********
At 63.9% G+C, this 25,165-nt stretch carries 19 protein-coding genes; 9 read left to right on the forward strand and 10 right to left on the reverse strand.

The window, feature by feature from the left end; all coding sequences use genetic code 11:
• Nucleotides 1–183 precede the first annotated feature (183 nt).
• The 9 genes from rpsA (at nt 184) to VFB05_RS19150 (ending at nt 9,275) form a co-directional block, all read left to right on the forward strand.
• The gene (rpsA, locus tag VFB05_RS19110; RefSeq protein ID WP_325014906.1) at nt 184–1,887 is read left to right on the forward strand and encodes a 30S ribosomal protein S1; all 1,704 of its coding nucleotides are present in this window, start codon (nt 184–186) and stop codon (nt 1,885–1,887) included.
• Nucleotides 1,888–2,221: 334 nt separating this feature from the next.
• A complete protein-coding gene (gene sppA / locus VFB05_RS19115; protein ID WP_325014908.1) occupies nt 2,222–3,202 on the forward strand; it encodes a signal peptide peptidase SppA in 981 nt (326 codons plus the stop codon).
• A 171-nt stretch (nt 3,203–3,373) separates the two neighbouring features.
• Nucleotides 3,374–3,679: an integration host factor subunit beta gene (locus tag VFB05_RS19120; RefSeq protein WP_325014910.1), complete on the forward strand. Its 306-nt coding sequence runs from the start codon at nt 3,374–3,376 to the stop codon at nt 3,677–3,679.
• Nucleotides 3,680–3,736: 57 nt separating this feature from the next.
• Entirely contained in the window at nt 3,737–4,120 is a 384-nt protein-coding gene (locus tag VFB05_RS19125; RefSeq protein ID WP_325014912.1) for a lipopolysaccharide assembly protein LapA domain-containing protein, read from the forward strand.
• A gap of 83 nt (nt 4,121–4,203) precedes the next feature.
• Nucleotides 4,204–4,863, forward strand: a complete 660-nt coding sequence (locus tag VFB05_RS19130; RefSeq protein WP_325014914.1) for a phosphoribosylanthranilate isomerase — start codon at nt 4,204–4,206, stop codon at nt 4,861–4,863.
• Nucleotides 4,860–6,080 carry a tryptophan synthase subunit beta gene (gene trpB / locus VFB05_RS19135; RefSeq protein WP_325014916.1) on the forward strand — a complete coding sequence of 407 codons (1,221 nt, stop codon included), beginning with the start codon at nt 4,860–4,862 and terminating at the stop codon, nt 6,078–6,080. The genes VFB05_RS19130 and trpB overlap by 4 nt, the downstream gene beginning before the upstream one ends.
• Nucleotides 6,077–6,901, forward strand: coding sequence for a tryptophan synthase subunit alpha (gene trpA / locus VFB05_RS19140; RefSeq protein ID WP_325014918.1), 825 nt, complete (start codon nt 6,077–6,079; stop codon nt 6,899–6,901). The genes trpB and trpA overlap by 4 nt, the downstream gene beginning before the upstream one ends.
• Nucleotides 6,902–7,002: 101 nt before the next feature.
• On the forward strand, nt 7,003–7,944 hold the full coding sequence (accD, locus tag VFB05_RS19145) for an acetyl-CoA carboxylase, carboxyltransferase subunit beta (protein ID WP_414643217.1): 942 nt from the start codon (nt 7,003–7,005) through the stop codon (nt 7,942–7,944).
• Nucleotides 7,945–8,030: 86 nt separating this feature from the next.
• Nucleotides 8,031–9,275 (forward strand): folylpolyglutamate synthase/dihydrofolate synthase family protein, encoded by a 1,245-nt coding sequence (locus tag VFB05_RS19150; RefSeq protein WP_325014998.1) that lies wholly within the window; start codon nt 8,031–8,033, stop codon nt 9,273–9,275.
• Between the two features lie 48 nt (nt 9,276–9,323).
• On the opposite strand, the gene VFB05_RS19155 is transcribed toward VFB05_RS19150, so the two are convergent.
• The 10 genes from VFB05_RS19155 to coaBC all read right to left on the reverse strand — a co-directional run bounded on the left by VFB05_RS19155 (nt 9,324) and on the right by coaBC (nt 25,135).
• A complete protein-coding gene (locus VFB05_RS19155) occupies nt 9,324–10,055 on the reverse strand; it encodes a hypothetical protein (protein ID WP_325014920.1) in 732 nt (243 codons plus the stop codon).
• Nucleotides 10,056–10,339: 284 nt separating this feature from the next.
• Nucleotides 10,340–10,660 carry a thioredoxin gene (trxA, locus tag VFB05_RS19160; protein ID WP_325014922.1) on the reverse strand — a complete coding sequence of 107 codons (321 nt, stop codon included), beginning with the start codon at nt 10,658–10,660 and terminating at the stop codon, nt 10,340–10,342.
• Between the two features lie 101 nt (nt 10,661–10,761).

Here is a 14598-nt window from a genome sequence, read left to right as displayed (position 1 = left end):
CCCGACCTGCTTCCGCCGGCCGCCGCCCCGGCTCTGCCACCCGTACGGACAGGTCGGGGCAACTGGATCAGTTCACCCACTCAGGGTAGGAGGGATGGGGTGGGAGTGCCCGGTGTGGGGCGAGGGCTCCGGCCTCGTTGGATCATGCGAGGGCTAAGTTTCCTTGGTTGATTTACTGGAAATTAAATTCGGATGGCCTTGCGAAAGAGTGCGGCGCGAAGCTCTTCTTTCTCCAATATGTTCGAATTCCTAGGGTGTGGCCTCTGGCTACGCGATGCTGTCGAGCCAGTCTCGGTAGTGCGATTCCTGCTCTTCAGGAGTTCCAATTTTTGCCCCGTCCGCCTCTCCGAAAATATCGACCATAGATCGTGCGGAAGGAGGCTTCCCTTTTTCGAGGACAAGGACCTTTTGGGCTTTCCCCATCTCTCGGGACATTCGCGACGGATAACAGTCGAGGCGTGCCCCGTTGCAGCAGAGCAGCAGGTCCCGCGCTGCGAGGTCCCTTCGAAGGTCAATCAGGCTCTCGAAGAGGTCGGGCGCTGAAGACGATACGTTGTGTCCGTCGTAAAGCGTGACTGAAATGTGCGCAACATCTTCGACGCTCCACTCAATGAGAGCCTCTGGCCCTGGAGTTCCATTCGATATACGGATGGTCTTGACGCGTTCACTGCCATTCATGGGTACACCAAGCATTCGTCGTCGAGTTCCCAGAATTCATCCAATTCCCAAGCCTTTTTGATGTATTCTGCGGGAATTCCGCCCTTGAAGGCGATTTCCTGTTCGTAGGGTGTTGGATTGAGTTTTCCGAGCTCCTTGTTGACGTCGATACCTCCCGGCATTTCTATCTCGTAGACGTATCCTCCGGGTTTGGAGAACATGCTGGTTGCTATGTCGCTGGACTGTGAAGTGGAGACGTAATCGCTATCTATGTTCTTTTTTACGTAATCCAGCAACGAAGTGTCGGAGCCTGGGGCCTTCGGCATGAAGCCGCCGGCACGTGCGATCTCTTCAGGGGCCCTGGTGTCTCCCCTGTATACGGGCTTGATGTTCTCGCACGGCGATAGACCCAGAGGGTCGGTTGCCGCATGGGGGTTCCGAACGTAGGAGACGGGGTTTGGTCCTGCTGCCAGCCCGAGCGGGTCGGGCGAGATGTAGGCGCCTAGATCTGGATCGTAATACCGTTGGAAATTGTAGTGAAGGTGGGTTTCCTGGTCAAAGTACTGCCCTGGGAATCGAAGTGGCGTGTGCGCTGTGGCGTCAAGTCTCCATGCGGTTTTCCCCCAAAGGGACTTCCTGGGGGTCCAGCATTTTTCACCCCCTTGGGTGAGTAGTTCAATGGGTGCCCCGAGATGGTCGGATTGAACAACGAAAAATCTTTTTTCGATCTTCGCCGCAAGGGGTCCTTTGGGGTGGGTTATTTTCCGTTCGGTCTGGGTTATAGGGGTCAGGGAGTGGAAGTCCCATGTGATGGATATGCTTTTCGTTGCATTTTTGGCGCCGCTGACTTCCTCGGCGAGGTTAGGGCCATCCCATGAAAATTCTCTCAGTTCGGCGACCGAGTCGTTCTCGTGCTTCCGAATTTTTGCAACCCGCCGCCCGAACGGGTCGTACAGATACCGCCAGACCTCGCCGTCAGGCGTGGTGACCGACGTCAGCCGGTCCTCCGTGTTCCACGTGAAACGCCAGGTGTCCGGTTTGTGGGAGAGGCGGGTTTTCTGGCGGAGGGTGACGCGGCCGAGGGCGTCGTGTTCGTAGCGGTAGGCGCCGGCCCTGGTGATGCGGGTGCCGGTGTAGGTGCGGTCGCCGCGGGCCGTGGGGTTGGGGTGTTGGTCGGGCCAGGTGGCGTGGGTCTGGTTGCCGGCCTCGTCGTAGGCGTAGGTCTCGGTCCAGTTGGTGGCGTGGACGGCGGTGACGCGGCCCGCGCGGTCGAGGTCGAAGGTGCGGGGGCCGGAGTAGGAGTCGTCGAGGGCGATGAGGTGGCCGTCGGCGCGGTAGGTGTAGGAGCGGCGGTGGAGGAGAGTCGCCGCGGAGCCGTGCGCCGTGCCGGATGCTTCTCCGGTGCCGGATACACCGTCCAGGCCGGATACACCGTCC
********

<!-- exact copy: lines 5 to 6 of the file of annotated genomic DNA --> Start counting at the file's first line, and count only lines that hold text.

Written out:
• The gene (rpsA, locus tag VFB05_RS19110; RefSeq protein ID WP_325014906.1) at nt 184–1,887 is read left to right on the forward strand and encodes a 30S ribosomal protein S1; all 1,704 of its coding nucleotides are present in this window, start codon (nt 184–186) and stop codon (nt 1,885–1,887) included.
• Nucleotides 1,888–2,221: 334 nt separating this feature from the next.